The agriculture “industry” threatens us all at many levels: GMO, vitiated foods (short of nutrients), antibiotic resistance, monoclonal species (risk of world crop wipe-outs, like the Irish potato famine).
The truth is it gets into our lives whether we go anywhere near the countryside or not. It comes to us, through food products and other derivations.
We all know the problem of MRSA and other resistant bacteria species. Now a new Dutch study has been showing that living near livestock may raise your risk of picking up the “superbug,” methicillin-resistant Staphylococcus aureus (MRSA).
That might seem almost obvious. But it applies to people who do not work down on the farm and who have no known contact with livestock. This has enormous importance for world-wide public health.
When livestock-associated MRSA was first discovered in the Netherlands in 2003, it was almost exclusively found in persons with direct contact to livestock. The risk factor was proportionate to the local density of farm animals. Again: no surprise there.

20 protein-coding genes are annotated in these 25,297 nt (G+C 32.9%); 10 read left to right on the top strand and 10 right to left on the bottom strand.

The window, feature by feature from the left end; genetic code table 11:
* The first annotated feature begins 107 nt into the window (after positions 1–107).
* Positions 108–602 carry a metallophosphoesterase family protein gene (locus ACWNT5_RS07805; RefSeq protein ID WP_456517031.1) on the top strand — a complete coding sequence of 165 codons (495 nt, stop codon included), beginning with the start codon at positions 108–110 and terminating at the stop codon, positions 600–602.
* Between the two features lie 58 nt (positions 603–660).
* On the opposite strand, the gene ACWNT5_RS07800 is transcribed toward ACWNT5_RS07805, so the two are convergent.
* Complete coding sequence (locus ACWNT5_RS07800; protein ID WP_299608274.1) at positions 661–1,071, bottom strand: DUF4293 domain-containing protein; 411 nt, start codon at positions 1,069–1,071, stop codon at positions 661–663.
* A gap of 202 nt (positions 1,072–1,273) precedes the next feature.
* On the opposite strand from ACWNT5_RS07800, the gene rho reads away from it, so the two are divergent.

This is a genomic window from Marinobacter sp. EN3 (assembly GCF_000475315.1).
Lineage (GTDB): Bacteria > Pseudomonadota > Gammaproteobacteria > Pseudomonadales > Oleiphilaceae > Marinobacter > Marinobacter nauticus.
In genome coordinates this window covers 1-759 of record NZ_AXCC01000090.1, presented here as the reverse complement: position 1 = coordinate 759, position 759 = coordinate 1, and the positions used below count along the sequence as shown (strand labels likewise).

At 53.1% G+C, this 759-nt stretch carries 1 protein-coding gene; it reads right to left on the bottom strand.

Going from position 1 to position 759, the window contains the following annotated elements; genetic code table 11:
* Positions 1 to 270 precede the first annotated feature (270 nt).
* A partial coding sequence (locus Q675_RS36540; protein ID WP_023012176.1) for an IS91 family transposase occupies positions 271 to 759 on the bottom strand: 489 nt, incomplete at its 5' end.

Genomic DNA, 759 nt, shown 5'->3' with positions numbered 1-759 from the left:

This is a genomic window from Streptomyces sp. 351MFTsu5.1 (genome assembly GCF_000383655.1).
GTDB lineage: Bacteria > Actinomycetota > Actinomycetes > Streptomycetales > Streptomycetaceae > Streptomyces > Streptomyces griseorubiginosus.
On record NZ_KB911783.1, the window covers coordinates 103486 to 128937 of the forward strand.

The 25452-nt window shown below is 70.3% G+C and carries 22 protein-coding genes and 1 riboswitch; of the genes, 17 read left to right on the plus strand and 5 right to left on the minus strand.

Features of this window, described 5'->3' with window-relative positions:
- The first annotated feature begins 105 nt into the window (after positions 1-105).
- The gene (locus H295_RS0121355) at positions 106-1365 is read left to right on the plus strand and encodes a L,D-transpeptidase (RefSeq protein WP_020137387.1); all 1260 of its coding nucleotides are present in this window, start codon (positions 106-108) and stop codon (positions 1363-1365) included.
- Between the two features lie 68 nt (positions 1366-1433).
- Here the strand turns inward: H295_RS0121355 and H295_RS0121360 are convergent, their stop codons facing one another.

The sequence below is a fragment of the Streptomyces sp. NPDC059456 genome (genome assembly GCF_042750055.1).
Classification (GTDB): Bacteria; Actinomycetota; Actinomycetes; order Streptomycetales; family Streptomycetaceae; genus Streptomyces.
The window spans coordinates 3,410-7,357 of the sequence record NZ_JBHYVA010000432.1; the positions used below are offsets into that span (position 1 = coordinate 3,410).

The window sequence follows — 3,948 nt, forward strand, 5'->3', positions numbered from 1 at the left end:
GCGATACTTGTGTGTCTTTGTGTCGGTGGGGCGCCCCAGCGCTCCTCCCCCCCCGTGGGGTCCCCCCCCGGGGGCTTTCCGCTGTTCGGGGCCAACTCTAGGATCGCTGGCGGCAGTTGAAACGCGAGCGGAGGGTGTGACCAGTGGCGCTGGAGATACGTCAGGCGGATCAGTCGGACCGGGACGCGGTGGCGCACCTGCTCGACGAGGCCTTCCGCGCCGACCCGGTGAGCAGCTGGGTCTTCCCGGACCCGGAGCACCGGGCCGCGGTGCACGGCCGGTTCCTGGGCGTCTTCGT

But how is it getting to people with no association with animals? That’s the worry.
Also, the risk factor seems to relate to the type of animals. The density of veal calves, pigs or cattle doubles the risk. Intense pig farming in the USA could pose a special risk problem here (think back to the weird swine flu of 2009). In other territories, different animals raised the risk factor from between 25 and 77 percent.
What this means is that small localized farming communities offer the best way forward, without vast-scale AgriBusiness greed putting us all at risk. Buy local as much as you can and support your local famers.
Also, you MUST get yourself a copy of my book explaining hundreds of natural, holistic ways to protect yourself against bacteria in this age of antibiotic resistance.
As I keep saying “the golden age of antibiotics is over”! You need to read How To Survive In A World Without Antibiotics.
This is serious!
[SOURCE: Johns Hopkins Bloomberg School of Public Health, news release, Oct. 10, 2012]
The post Yet Another Profound Argument For Small Scale Farming appeared first on Dr. Keith Scott-Mumby.